Over the past few weeks Iíve spotted a few articles online stating guitar music is on the decline, and you know what? Itís a big fat fucking lie!
It annoys me that publications like The Guardian tend to assume that because guitar-based bands arenít selling tons of records, theyíre on the decline. Admittedly rock music and itís several thousands of sub-genres isnít setting the charts alight; especially the singles charts (but who buys singles these days anyway besides the general commercial radio listener.) Whilst the album charts is in a similar position, although this weekís Top 10 includes releases from Kasabian, The Vaccines, and Noel Gallagherís High Flying Birds, and Enter Shikari are current at number 1 in the midweek chart.
Although sales of guitar bands isnít brilliant, I think articles like the Guardianís and comments Kaiser Chiefsí Nick Hodgson tend to forget guitar bands are doing better in the live music market.
Like I said in a similar article on Alter The Press last year, the number of festivals is vast; although last year some suffered and were ultimately cancelled, but nevertheless the sheer range of festivals in the UK alone shows that guitar music is alive. Whilst a quick look at any venue or ticket websites shows there are a range of bands touring, often multiple times a year.
Away from the live music area, guitar bands are still receiving airplay on daytime radio; at present The Black Keys and Twin Atlantic are on BBC Radio Oneís daytime A-List, whilst Pulled Apart by Horses and Band of Skulls are on rotation.
So there you have it; guitar bands are still selling records, still touring, and still receiving airplay.
Is guitar music dead? No youíre just tied up in hyping the likes of Lana Del Rey and Ed Sheeran to take any notice.
Last week a British newspaper, The Guardian, released an article that claimed rock was dead, after statistics revealed that only three "rock" singles made the top 100 best-selling singles of 2010. What followed next was a poorly researched piece, where the writer suggested that the major stadium rock act; in case the example used was Bon Jovi, would not be around for much longer and that "Promoters are panicking" because of this. Whilst the three "rock" singles were Journey's 'Don't Stop Believin'', 'Hey, Soul Sister' by Train and 'Dog Days are Over' by Florence + the Machine; three tracks that are in my opinion more pop then rock.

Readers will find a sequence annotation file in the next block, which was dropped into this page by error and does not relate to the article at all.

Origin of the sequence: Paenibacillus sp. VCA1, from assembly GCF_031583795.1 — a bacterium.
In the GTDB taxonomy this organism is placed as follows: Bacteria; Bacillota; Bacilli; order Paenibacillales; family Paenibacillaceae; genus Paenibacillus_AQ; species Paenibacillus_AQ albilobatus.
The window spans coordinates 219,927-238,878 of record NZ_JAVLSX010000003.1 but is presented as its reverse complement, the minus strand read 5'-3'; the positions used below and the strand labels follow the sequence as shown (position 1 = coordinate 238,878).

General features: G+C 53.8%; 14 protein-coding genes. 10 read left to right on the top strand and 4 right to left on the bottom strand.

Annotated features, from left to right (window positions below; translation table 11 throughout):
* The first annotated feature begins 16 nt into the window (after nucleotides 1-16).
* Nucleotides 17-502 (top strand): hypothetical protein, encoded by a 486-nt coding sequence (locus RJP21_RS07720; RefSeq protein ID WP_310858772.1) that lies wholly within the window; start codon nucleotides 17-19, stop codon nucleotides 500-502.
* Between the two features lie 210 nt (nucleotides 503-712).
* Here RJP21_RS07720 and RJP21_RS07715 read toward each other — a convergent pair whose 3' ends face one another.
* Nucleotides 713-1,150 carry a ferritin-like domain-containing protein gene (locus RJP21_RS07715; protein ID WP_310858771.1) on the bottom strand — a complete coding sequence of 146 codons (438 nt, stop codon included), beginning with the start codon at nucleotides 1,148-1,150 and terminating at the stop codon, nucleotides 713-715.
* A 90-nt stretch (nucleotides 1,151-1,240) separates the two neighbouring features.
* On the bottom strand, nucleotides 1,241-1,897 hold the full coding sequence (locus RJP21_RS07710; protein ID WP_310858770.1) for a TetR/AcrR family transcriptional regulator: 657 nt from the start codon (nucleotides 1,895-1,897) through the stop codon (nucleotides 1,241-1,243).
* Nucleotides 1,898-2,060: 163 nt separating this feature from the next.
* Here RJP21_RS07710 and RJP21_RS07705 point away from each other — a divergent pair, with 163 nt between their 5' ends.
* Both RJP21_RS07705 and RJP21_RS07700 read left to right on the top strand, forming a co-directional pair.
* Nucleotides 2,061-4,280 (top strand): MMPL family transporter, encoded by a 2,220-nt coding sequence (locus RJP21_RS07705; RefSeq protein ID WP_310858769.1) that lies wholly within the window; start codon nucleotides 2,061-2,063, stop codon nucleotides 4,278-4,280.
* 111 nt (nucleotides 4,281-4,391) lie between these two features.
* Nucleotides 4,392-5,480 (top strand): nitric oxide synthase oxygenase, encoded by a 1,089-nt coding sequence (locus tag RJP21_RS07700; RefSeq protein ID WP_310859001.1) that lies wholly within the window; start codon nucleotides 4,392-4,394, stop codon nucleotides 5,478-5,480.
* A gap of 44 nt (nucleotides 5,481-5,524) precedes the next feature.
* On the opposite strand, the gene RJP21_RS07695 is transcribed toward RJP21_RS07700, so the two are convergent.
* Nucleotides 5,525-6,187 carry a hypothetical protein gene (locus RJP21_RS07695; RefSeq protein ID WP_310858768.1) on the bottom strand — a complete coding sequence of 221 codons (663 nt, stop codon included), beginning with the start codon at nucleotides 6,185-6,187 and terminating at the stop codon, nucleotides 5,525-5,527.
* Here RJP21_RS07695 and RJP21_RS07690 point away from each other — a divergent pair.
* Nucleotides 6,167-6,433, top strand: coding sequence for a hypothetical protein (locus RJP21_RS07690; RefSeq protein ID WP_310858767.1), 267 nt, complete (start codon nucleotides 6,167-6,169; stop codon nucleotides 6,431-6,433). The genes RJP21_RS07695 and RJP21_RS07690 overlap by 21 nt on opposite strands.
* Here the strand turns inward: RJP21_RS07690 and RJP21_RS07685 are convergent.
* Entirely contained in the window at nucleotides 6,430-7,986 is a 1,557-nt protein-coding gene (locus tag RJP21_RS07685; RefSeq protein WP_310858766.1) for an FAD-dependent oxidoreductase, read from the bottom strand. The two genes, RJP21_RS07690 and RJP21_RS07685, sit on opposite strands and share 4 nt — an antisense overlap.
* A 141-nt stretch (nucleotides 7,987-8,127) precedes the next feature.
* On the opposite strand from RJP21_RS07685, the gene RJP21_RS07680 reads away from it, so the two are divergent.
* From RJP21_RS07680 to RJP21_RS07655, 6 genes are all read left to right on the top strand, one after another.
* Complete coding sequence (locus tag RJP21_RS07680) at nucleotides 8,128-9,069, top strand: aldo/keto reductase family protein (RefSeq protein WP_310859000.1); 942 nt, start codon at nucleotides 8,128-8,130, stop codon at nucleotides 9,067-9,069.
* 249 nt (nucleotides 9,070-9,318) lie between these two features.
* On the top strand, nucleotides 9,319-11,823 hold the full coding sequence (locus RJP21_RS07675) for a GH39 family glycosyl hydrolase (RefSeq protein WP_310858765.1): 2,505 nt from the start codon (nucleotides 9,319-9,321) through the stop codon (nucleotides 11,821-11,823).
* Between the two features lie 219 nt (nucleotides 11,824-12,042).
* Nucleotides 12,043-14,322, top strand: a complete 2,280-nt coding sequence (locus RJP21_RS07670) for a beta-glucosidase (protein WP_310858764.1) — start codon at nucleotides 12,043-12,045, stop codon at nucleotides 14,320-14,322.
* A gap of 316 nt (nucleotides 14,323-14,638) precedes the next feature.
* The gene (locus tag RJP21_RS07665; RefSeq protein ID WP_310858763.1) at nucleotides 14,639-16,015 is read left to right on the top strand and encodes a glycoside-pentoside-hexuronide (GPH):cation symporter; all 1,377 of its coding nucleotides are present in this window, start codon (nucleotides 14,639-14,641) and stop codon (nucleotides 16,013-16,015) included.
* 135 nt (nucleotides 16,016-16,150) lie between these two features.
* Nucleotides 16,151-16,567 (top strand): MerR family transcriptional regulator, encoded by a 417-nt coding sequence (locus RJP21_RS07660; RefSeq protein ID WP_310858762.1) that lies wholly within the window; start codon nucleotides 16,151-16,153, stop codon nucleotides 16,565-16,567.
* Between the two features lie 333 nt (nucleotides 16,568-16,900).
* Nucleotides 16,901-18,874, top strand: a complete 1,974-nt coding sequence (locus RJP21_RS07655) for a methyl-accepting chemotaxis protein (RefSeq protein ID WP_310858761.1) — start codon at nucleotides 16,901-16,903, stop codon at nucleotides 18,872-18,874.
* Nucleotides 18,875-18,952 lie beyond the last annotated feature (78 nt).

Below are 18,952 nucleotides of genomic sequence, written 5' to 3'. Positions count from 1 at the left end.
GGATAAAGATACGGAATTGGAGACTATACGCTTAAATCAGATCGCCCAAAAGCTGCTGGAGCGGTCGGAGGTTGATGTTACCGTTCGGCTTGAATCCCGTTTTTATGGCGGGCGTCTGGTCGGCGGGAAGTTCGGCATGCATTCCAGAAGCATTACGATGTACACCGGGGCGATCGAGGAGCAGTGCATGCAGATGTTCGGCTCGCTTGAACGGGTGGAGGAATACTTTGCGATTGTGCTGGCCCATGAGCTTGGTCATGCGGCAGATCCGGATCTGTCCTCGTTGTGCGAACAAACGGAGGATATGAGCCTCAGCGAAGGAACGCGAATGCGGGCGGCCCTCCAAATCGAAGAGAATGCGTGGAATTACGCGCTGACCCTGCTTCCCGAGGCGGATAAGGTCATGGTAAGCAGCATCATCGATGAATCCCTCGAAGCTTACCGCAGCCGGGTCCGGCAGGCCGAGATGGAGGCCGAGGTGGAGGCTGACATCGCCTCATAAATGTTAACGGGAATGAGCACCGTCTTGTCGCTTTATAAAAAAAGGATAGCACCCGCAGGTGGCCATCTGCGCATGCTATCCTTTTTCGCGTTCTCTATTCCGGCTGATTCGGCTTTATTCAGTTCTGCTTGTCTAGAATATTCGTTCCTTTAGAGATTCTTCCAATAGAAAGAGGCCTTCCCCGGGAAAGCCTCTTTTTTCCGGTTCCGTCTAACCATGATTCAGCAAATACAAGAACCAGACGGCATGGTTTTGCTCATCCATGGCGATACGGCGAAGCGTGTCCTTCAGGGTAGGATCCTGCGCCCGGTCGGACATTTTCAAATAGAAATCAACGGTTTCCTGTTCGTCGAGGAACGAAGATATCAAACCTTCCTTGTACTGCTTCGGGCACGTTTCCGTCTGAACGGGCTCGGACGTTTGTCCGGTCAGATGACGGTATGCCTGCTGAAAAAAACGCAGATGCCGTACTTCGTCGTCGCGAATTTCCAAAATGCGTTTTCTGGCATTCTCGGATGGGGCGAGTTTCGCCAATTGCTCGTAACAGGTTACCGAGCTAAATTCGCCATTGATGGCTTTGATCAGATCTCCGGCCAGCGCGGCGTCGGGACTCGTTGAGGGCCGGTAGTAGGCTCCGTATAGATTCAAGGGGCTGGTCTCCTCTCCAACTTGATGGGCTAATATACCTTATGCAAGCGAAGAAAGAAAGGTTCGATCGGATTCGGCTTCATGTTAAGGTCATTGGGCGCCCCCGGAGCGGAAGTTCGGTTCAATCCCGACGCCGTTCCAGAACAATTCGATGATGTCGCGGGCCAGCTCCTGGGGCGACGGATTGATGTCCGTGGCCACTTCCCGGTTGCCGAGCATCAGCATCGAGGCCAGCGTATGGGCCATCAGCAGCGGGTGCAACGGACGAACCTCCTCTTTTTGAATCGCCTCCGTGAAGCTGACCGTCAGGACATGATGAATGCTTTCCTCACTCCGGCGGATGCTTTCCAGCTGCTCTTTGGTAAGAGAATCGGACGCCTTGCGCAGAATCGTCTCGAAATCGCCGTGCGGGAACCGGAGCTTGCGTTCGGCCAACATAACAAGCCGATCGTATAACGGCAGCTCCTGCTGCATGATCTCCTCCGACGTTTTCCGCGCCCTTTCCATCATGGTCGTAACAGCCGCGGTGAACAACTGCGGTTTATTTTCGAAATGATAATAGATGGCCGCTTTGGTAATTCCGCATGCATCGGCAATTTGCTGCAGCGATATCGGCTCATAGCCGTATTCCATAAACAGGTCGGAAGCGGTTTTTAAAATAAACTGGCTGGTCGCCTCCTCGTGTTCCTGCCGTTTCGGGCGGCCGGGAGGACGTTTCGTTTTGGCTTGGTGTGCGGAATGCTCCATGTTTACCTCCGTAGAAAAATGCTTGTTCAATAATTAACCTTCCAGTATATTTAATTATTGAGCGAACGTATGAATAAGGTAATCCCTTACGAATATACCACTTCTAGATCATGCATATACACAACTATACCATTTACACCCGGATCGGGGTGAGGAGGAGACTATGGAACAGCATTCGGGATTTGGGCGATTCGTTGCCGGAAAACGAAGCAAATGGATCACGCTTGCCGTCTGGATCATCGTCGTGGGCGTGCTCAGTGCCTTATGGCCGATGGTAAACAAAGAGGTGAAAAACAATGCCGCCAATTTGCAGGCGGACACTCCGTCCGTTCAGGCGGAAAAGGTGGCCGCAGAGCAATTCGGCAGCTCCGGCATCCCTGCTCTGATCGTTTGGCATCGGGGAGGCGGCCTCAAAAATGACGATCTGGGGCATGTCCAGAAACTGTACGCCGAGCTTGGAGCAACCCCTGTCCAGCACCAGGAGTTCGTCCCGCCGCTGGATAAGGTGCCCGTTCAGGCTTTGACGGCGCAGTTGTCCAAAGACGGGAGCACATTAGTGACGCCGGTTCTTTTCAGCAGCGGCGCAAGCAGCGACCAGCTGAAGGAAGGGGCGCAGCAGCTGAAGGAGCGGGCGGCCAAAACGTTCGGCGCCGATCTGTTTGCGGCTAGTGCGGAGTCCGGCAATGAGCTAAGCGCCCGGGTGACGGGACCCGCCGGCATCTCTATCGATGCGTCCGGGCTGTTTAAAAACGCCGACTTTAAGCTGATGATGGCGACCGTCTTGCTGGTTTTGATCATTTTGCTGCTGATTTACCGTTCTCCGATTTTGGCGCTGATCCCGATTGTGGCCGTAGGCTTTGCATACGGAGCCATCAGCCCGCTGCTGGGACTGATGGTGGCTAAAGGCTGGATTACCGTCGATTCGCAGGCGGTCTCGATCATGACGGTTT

I'll admit rock music as a whole isn't as "mainstream" as it was but to declare it "dead" is plainly ridiculous. Yes single sales are down, but in reality how influential and important is the single format in the digital age? For many bands I would think not much. Of course album sales do play a part in declaring a bands success but so does ticket sales, and from a fans perspective the live music sector is rather strong at the moment, with more bands touring more often and more festivals springing year after year.
In addition claiming that the era of the stadium rock band is over is terribly wrong, just look at the likes of Muse, Foo Fighters and Green Day who in the last few years have held major stadium shows on their own. On top of that rock/alternative music make up a large proportion of the UK festival market, with Leeds and Reading, Download, Sonisphere and even the Slam Dunk Festival growing on a yearly basis.
Whilst the UK "underground" scene is incredibly strong and thriving, with endless bands to be excited about. Most notably bands such as We Are The Ocean, Architects, Lower Than Atlantis and Blitz Kids have been tipped for bigger things in various circles, including this very site. Some UK bands are even breaking through into the "mainstream" for example You Me At Six and Young Guns; both have been given regular national radio airplay.